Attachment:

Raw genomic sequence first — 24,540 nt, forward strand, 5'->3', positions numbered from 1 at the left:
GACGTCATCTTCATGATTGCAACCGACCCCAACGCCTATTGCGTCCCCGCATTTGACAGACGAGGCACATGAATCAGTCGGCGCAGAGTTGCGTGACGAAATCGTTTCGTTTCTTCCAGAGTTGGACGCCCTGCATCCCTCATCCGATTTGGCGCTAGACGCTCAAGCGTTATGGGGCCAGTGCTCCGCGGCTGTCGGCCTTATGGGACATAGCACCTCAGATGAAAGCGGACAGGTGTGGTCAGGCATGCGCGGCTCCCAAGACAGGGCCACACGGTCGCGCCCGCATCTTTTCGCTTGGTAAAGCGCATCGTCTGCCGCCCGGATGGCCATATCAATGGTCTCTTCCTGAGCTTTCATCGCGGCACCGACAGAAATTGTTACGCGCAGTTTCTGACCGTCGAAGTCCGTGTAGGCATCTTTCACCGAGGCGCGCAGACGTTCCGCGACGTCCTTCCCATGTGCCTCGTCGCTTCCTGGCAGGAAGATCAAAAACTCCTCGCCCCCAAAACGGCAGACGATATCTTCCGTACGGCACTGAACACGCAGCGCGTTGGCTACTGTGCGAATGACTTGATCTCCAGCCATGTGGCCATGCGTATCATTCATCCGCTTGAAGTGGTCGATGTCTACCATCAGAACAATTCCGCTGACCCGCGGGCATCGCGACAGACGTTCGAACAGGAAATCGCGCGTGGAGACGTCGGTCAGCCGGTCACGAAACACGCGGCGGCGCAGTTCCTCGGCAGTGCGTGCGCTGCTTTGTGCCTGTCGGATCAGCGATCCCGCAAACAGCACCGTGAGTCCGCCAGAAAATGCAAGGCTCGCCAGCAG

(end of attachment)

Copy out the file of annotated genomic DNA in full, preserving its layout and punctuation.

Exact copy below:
Raw genomic sequence first — 24,540 nt, forward strand, 5'->3', positions numbered from 1 at the left:
GACGTCATCTTCATGATTGCAACCGACCCCAACGCCTATTGCGTCCCCGCATTTGACAGACGAGGCACATGAATCAGTCGGCGCAGAGTTGCGTGACGAAATCGTTTCGTTTCTTCCAGAGTTGGACGCCCTGCATCCCTCATCCGATTTGGCGCTAGACGCTCAAGCGTTATGGGGCCAGTGCTCCGCGGCTGTCGGCCTTATGGGACATAGCACCTCAGATGAAAGCGGACAGGTGTGGTCAGGCATGCGCGGCTCCCAAGACAGGGCCACACGGTCGCGCCCGCATCTTTTCGCTTGGTAAAGCGCATCGTCTGCCGCCCGGATGGCCATATCAATGGTCTCTTCCTGAGCTTTCATCGCGGCACCGACAGAAATTGTTACGCGCAGTTTCTGACCGTCGAAGTCCGTGTAGGCATCTTTCACCGAGGCGCGCAGACGTTCCGCGACGTCCTTCCCATGTGCCTCGTCGCTTCCTGGCAGGAAGATCAAAAACTCCTCGCCCCCAAAACGGCAGACGATATCTTCCGTACGGCACTGAACACGCAGCGCGTTGGCTACTGTGCGAATGACTTGATCTCCAGCCATGTGGCCATGCGTATCATTCATCCGCTTGAAGTGGTCGATGTCTACCATCAGAACAATTCCGCTGACCCGCGGGCATCGCGACAGACGTTCGAACAGGAAATCGCGCGTGGAGACGTCGGTCAGCCGGTCACGAAACACGCGGCGGCGCAGTTCCTCGGCAGTGCGTGCGCTGCTTTGTGCCTGTCGGATCAGCGATCCCGCAAACAGCACCGTGAGTCCGCCAGAAAATGCAAGGCTCGCCAGCAG